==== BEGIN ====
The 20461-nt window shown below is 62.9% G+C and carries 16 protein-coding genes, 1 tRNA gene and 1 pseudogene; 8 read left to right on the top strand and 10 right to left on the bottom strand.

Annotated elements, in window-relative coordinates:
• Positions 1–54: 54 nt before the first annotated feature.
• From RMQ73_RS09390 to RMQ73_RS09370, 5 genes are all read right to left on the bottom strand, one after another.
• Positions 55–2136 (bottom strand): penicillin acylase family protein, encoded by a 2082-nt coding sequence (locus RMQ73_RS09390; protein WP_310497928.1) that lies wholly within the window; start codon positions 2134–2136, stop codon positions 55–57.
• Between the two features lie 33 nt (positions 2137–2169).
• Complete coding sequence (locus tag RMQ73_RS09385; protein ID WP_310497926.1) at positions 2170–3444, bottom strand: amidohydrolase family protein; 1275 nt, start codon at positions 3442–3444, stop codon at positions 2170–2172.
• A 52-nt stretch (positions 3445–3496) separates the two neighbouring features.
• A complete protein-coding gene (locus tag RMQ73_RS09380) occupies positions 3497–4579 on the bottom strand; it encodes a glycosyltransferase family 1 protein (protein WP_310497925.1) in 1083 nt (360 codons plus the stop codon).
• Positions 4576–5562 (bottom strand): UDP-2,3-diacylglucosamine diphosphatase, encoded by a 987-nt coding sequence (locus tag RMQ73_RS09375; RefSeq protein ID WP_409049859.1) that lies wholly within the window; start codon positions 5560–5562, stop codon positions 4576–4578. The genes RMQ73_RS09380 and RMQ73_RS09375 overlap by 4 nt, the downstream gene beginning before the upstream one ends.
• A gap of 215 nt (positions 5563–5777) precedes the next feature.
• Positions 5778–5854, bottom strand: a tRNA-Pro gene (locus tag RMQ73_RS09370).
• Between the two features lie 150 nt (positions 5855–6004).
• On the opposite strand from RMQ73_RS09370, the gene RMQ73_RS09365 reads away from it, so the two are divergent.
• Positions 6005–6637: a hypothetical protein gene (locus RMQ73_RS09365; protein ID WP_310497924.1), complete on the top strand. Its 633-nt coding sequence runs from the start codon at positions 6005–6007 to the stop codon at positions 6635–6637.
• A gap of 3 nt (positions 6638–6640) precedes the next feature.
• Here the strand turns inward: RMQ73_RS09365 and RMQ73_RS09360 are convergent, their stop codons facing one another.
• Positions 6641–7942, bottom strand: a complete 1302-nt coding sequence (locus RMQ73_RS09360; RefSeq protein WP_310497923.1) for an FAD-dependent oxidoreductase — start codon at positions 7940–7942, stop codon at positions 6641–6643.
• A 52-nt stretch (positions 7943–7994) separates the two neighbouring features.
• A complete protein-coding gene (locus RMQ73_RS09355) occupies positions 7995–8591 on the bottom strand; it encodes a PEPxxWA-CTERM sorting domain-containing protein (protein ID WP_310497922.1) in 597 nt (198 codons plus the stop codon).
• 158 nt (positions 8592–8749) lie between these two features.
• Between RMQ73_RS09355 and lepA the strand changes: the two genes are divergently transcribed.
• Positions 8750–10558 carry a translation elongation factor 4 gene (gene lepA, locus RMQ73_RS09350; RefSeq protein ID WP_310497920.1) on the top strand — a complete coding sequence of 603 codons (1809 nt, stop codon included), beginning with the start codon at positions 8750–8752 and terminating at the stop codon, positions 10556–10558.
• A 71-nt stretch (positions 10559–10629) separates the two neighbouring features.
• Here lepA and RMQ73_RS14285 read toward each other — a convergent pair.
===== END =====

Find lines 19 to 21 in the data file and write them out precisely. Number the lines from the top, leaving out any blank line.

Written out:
• A 52-nt stretch (positions 7943–7994) separates the two neighbouring features.
• A complete protein-coding gene (locus RMQ73_RS09355) occupies positions 7995–8591 on the bottom strand; it encodes a PEPxxWA-CTERM sorting domain-containing protein (protein ID WP_310497922.1) in 597 nt (198 codons plus the stop codon).
• 158 nt (positions 8592–8749) lie between these two features.